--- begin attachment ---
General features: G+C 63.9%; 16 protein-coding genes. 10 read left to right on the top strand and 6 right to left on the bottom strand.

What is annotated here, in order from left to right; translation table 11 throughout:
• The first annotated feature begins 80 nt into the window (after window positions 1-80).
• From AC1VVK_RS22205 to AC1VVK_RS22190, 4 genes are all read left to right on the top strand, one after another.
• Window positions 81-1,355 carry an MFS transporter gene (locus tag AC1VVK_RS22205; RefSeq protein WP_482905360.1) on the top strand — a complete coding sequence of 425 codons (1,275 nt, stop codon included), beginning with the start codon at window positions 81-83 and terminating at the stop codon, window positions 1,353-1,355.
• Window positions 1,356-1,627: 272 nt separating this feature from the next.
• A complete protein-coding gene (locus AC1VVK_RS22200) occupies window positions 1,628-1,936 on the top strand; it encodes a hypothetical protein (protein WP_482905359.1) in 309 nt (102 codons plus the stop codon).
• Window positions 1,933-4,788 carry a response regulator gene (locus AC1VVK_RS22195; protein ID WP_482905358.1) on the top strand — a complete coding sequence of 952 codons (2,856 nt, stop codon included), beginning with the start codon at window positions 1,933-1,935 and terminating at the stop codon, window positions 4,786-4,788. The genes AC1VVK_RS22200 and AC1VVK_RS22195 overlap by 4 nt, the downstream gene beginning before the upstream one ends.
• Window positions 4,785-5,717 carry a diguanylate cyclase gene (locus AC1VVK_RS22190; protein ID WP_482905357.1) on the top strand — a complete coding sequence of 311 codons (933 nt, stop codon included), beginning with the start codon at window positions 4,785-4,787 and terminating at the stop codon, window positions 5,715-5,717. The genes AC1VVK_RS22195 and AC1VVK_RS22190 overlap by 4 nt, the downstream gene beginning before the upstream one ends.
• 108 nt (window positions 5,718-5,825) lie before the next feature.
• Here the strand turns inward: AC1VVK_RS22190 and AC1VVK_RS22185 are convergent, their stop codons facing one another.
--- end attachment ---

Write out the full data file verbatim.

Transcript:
General features: G+C 63.9%; 16 protein-coding genes. 10 read left to right on the top strand and 6 right to left on the bottom strand.

What is annotated here, in order from left to right; translation table 11 throughout:
• The first annotated feature begins 80 nt into the window (after window positions 1-80).
• From AC1VVK_RS22205 to AC1VVK_RS22190, 4 genes are all read left to right on the top strand, one after another.
• Window positions 81-1,355 carry an MFS transporter gene (locus tag AC1VVK_RS22205; RefSeq protein WP_482905360.1) on the top strand — a complete coding sequence of 425 codons (1,275 nt, stop codon included), beginning with the start codon at window positions 81-83 and terminating at the stop codon, window positions 1,353-1,355.
• Window positions 1,356-1,627: 272 nt separating this feature from the next.
• A complete protein-coding gene (locus AC1VVK_RS22200) occupies window positions 1,628-1,936 on the top strand; it encodes a hypothetical protein (protein WP_482905359.1) in 309 nt (102 codons plus the stop codon).
• Window positions 1,933-4,788 carry a response regulator gene (locus AC1VVK_RS22195; protein ID WP_482905358.1) on the top strand — a complete coding sequence of 952 codons (2,856 nt, stop codon included), beginning with the start codon at window positions 1,933-1,935 and terminating at the stop codon, window positions 4,786-4,788. The genes AC1VVK_RS22200 and AC1VVK_RS22195 overlap by 4 nt, the downstream gene beginning before the upstream one ends.
• Window positions 4,785-5,717 carry a diguanylate cyclase gene (locus AC1VVK_RS22190; protein ID WP_482905357.1) on the top strand — a complete coding sequence of 311 codons (933 nt, stop codon included), beginning with the start codon at window positions 4,785-4,787 and terminating at the stop codon, window positions 5,715-5,717. The genes AC1VVK_RS22195 and AC1VVK_RS22190 overlap by 4 nt, the downstream gene beginning before the upstream one ends.
• 108 nt (window positions 5,718-5,825) lie before the next feature.
• Here the strand turns inward: AC1VVK_RS22190 and AC1VVK_RS22185 are convergent, their stop codons facing one another.